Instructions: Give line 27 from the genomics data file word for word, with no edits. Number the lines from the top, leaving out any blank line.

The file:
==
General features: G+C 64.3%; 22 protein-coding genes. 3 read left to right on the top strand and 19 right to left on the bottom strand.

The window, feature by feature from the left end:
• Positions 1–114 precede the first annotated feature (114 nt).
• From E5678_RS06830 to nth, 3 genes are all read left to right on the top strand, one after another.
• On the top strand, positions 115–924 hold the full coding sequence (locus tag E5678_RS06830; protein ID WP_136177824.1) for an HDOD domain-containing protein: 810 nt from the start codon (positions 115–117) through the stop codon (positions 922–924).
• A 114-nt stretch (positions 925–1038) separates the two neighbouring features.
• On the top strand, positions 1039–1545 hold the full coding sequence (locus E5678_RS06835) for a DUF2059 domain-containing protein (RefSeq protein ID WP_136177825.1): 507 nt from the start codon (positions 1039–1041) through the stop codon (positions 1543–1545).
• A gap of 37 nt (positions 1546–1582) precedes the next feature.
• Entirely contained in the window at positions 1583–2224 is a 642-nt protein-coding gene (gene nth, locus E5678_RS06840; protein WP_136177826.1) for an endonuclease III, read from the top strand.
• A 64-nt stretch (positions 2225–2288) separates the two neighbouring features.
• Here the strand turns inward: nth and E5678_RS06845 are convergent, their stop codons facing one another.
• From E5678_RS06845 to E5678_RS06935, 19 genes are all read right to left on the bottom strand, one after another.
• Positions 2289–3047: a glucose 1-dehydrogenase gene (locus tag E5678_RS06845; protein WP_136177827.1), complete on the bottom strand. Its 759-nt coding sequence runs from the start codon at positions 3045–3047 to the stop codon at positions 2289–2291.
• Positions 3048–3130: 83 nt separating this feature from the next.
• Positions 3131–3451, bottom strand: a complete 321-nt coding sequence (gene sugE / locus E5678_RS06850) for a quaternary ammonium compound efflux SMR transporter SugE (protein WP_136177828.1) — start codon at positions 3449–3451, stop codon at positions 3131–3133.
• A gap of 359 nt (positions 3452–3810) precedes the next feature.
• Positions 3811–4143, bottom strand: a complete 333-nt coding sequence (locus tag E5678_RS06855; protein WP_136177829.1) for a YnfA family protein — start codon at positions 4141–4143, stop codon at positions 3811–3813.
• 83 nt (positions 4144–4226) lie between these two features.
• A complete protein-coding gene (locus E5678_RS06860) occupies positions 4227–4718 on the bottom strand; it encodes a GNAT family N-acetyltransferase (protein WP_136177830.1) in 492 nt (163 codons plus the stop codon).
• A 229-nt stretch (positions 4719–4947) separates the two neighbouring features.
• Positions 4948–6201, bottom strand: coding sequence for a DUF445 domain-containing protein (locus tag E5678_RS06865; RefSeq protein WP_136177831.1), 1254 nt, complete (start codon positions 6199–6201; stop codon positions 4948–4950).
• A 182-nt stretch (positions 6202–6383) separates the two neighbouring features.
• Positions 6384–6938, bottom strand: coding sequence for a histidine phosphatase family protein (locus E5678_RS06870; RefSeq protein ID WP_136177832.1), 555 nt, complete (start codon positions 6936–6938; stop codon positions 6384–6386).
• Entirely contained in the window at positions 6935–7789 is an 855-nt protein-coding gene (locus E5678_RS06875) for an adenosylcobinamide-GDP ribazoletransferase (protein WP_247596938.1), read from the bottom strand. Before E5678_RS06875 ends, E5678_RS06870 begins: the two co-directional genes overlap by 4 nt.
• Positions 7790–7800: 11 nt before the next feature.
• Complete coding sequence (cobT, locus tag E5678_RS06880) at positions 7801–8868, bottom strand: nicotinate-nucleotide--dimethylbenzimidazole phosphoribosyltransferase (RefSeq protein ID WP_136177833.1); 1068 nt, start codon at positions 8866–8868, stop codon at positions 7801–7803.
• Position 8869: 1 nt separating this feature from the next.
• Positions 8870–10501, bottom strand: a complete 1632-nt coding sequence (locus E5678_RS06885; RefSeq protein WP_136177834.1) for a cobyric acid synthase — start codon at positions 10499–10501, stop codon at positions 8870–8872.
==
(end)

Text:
• Position 8869: 1 nt separating this feature from the next.